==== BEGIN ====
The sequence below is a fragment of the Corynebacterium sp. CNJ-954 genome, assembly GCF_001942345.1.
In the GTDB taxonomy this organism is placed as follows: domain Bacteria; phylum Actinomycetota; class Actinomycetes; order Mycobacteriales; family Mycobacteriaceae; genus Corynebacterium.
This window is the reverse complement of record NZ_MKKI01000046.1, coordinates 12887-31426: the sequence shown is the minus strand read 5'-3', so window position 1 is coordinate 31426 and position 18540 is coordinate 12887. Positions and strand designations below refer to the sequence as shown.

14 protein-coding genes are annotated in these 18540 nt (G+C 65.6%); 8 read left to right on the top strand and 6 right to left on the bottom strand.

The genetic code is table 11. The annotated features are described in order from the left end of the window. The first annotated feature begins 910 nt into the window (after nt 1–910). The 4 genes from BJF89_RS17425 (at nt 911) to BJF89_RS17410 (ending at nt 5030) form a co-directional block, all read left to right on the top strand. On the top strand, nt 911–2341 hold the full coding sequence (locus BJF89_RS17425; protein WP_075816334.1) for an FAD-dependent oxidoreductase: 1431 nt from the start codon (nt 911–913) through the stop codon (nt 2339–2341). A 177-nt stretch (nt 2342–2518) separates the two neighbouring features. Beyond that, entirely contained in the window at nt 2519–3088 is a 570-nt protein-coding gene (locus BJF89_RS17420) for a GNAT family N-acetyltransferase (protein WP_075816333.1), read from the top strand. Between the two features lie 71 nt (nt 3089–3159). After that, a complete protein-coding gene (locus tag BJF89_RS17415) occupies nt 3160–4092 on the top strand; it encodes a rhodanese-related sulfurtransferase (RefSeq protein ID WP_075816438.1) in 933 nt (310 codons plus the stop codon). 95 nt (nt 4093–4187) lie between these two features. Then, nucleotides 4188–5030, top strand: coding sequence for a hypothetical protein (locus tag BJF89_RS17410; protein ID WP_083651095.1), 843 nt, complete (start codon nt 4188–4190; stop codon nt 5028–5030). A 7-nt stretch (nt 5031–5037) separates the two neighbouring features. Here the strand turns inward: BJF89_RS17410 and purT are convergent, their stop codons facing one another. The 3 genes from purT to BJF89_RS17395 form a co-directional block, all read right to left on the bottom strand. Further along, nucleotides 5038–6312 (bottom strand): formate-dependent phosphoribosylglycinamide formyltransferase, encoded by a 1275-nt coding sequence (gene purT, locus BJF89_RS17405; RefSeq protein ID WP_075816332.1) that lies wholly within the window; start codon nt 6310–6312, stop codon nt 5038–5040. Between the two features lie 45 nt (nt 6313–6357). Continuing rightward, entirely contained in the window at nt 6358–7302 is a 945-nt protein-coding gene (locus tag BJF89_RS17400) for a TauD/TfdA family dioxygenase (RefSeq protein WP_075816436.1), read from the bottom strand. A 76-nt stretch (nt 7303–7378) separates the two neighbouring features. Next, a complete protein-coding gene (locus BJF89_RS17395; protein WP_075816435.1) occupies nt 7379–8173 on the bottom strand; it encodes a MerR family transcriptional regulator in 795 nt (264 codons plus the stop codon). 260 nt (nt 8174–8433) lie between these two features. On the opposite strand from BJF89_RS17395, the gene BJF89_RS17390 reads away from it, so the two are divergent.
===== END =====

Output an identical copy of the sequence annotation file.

The sequence below is a fragment of the Corynebacterium sp. CNJ-954 genome, assembly GCF_001942345.1.
In the GTDB taxonomy this organism is placed as follows: domain Bacteria; phylum Actinomycetota; class Actinomycetes; order Mycobacteriales; family Mycobacteriaceae; genus Corynebacterium.
This window is the reverse complement of record NZ_MKKI01000046.1, coordinates 12887-31426: the sequence shown is the minus strand read 5'-3', so window position 1 is coordinate 31426 and position 18540 is coordinate 12887. Positions and strand designations below refer to the sequence as shown.

14 protein-coding genes are annotated in these 18540 nt (G+C 65.6%); 8 read left to right on the top strand and 6 right to left on the bottom strand.

The genetic code is table 11. The annotated features are described in order from the left end of the window. The first annotated feature begins 910 nt into the window (after nt 1–910). The 4 genes from BJF89_RS17425 (at nt 911) to BJF89_RS17410 (ending at nt 5030) form a co-directional block, all read left to right on the top strand. On the top strand, nt 911–2341 hold the full coding sequence (locus BJF89_RS17425; protein WP_075816334.1) for an FAD-dependent oxidoreductase: 1431 nt from the start codon (nt 911–913) through the stop codon (nt 2339–2341). A 177-nt stretch (nt 2342–2518) separates the two neighbouring features. Beyond that, entirely contained in the window at nt 2519–3088 is a 570-nt protein-coding gene (locus BJF89_RS17420) for a GNAT family N-acetyltransferase (protein WP_075816333.1), read from the top strand. Between the two features lie 71 nt (nt 3089–3159). After that, a complete protein-coding gene (locus tag BJF89_RS17415) occupies nt 3160–4092 on the top strand; it encodes a rhodanese-related sulfurtransferase (RefSeq protein ID WP_075816438.1) in 933 nt (310 codons plus the stop codon). 95 nt (nt 4093–4187) lie between these two features. Then, nucleotides 4188–5030, top strand: coding sequence for a hypothetical protein (locus tag BJF89_RS17410; protein ID WP_083651095.1), 843 nt, complete (start codon nt 4188–4190; stop codon nt 5028–5030). A 7-nt stretch (nt 5031–5037) separates the two neighbouring features. Here the strand turns inward: BJF89_RS17410 and purT are convergent, their stop codons facing one another. The 3 genes from purT to BJF89_RS17395 form a co-directional block, all read right to left on the bottom strand. Further along, nucleotides 5038–6312 (bottom strand): formate-dependent phosphoribosylglycinamide formyltransferase, encoded by a 1275-nt coding sequence (gene purT, locus BJF89_RS17405; RefSeq protein ID WP_075816332.1) that lies wholly within the window; start codon nt 6310–6312, stop codon nt 5038–5040. Between the two features lie 45 nt (nt 6313–6357). Continuing rightward, entirely contained in the window at nt 6358–7302 is a 945-nt protein-coding gene (locus tag BJF89_RS17400) for a TauD/TfdA family dioxygenase (RefSeq protein WP_075816436.1), read from the bottom strand. A 76-nt stretch (nt 7303–7378) separates the two neighbouring features. Next, a complete protein-coding gene (locus BJF89_RS17395; protein WP_075816435.1) occupies nt 7379–8173 on the bottom strand; it encodes a MerR family transcriptional regulator in 795 nt (264 codons plus the stop codon). 260 nt (nt 8174–8433) lie between these two features. On the opposite strand from BJF89_RS17395, the gene BJF89_RS17390 reads away from it, so the two are divergent.